• The first stuff I read on the CIA referral to DoJ made me wonder how common such situations are. Careful readers will note that I did not claim that the affair was pro forma, but rather that the reporting made it have a “pro forma feel”–and I noted that I was highly unsure as to whether that was an accurate impression or not. Indeed, I pondered as to what the normal procedure was and even read the legislation to see if I could get a clue, I was unable to do so, as I stated.
  • When WaPo reported that this was a unique event amongst those 50 referrals, I blogged that fact. I also noted in that post that it appeared that she was indeed undercover.
  • I later noted that leakers are hard to catch.

    Really, I am not sure how any of this qualifies as “spin” or how it places me in the rabid right-wing blogger camp. Mostly I have reported the story as it has unfoled, analyzed the info at hand, and asked questions.

    On balance I am only sure of two things:

    1) This ain’t Watergate II, and it won’t bring down the Bush administration, unless there is some shocking ramification of this leak we are unaware of.


    2) Someone did do something wrong, and should be appropriately punished.

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  • By Steven Taylor

    Via CNN, here is part of a transcript from an interview with former CIA Director, James Woolsey. The first snip underscores what I said in a comments section a little earlier today: leakers are rarely caught:

    WOOLSEY: [...] CIA refers crimes report over about once a week to the Department of Justice whenever there’s a leak or any other potential violation of law that they come across.

    And it’s relatively routine thing. These leaks get investigated all the time. Occasionally somebody gets caught, but it’s pretty rare. It’s a lot rarer any directors of Central Intelligence would wish.

    HEMMER: Listening to your answer there, it appears that you’re throwing water on to this story. Are you?

    WOOLSEY: No, not necessarily. It was a bad thing to identify an agent, an asset, an officer actually who is identified as a CIA officer. And whoever did it ought to be caught and punished. It’s just that it rarely happens.

    Also of interest:

    HEMMER: What does it mean if she’s an analyst or operative and not a spy? Is that less serious? Is that the suggestion?

    WOOLSEY: Well, most of the time in the business, people don’t really use the word “operative.” Analyst would normally mean — if that’s true — that she worked usually in Washington, that she would be able to admit to people that she worked at the CIA. And it would not be nearly so serious a thing.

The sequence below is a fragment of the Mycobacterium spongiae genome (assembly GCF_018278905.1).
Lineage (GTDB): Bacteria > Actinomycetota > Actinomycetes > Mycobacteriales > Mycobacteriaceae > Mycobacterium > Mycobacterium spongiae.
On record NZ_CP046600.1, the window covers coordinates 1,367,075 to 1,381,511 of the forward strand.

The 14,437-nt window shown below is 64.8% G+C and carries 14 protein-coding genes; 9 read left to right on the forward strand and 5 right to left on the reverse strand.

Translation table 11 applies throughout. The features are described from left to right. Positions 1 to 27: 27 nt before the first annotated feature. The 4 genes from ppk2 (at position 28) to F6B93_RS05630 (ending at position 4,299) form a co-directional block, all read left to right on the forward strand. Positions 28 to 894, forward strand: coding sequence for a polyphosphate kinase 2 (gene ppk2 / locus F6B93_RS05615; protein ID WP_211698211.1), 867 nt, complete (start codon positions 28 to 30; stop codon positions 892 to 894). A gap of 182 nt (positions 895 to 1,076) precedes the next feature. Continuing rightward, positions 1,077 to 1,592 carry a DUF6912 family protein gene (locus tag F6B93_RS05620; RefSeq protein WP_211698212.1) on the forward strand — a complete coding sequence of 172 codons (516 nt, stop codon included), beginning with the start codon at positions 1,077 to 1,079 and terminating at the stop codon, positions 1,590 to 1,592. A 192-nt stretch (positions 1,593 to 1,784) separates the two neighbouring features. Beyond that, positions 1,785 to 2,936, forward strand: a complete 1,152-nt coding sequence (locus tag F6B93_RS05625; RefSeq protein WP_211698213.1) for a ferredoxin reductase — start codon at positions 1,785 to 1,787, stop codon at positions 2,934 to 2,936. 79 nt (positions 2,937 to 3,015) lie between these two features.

If she was a clandestine service officer, an officer who worked in the field, recruiting informants, spies, or undertaking covert action, then naming her really would be a serious matter. And we apparently have a factual dispute, from what Mr. Novak said there, about whether she was a clandestine service officer or not.

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    By Steven Taylor

    I just came across this piece (A War Is Nice on the Résumé, but It May Not Get You the Job) from Sunday’s NYT on generals in politics–a nice little read.

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    By Steven Taylor

    Daniel W. Drezner has more on the Plame affair, specifically info on the now full-fledged Justice Department investigation.

    He also provides a link to a WaPo story which discusses the relevant legal issues. Some of the basics:

    The statute includes three other elements necessary to obtain a conviction: that the disclosure was intentional, the accused knew the person being identified was a covert agent and the accused also knew that “the United States is taking affirmative measures to conceal such covert agent’s intelligence relationship to the United States.”

    The law says no person other than the one accused of leaking the information can be prosecuted, a provision that would protect journalists who report leaked classified information identifying a covert agent. But there is one exception to that protection.

    The article answers one of my basic questions: while memos requesting investigations of breach of classified information are common, the specific type of incident here is not common. Indeed,